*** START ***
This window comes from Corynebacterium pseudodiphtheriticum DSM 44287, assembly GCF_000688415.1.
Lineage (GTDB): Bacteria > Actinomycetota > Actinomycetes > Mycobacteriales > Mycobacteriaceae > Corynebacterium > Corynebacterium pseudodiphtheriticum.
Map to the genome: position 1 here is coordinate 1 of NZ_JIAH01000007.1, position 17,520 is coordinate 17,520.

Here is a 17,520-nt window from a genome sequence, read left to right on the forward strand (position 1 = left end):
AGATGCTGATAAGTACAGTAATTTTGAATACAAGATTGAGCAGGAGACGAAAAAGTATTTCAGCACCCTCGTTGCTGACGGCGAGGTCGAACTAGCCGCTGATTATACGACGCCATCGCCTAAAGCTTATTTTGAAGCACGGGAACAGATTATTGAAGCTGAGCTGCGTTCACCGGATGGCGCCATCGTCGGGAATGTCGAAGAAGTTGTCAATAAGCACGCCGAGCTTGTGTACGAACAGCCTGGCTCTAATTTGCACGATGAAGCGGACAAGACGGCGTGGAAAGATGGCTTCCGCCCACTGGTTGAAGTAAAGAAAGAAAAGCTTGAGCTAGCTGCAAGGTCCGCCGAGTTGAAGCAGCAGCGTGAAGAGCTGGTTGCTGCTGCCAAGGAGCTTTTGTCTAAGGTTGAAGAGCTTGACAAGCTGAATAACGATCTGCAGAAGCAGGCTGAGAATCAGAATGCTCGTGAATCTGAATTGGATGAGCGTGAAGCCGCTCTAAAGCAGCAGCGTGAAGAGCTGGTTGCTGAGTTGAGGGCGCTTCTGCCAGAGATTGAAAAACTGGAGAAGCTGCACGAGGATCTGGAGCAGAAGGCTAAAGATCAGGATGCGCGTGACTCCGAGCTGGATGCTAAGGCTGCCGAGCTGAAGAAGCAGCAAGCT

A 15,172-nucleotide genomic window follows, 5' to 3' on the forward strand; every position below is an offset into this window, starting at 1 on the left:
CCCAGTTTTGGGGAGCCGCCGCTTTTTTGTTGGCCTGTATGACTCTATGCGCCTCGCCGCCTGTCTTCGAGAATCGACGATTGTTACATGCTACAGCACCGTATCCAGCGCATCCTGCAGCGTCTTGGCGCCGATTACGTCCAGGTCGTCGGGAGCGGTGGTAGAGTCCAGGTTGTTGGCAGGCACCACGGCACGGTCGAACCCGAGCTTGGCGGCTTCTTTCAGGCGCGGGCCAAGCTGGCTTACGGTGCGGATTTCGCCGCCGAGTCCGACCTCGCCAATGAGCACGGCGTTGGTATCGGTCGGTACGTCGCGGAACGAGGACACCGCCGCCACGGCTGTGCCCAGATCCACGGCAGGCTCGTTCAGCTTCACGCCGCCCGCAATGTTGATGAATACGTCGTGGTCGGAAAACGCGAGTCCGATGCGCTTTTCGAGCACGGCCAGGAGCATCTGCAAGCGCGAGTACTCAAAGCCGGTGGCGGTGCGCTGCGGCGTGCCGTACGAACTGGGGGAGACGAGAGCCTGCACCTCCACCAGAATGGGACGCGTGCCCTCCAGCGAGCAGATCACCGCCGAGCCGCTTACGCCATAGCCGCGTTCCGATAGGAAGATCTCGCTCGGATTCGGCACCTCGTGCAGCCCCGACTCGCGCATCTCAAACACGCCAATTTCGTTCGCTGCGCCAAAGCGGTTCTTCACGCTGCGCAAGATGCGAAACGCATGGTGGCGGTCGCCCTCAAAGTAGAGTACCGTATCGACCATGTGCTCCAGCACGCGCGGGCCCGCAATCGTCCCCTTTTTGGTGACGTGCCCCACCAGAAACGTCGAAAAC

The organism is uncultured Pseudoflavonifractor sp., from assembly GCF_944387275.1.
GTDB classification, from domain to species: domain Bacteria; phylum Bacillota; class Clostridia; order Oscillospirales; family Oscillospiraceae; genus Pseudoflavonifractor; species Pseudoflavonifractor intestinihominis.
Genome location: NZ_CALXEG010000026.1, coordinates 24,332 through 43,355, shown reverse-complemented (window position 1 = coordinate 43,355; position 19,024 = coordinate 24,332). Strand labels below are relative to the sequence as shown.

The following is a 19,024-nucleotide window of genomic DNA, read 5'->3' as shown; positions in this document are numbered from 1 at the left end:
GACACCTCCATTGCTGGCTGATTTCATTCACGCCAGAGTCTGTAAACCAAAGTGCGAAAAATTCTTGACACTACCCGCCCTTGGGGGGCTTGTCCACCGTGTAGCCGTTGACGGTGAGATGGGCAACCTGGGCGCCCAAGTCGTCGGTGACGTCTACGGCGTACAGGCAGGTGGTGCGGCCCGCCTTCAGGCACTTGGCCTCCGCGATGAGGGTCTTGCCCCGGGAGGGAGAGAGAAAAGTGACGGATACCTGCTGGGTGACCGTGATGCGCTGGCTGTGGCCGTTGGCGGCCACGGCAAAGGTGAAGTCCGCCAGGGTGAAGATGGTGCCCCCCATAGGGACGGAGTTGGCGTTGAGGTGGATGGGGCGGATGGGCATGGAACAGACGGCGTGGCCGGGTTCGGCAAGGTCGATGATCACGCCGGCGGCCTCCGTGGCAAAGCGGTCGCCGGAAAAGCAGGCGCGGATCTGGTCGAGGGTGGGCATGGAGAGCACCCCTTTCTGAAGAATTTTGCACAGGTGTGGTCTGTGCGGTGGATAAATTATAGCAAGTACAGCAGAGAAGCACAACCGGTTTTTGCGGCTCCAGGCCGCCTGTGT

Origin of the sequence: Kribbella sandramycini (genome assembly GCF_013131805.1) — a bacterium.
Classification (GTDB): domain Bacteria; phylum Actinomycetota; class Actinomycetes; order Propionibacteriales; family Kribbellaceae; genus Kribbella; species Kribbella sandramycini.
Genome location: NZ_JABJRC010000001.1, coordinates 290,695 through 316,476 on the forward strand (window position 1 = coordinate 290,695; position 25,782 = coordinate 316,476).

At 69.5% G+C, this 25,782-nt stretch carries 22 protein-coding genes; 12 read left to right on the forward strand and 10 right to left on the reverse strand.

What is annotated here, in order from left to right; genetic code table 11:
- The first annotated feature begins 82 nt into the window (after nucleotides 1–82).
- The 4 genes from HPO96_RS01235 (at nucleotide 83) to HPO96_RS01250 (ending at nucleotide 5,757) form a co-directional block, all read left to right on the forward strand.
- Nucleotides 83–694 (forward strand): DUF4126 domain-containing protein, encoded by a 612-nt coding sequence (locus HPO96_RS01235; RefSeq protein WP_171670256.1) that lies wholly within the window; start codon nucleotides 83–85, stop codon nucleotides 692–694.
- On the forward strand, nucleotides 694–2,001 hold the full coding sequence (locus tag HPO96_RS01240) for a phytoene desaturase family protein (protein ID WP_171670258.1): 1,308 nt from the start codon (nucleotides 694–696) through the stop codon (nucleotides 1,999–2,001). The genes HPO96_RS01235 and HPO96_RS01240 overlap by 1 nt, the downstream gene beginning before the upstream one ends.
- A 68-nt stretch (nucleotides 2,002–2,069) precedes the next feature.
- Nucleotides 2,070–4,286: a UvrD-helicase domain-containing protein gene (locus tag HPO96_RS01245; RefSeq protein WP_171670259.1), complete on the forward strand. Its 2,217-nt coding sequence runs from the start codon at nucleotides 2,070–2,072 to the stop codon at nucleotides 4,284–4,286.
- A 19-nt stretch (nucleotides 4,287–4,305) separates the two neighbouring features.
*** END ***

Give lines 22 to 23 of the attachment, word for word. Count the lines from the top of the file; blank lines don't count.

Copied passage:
- A 68-nt stretch (nucleotides 2,002–2,069) precedes the next feature.
- Nucleotides 2,070–4,286: a UvrD-helicase domain-containing protein gene (locus tag HPO96_RS01245; RefSeq protein WP_171670259.1), complete on the forward strand. Its 2,217-nt coding sequence runs from the start codon at nucleotides 2,070–2,072 to the stop codon at nucleotides 4,284–4,286.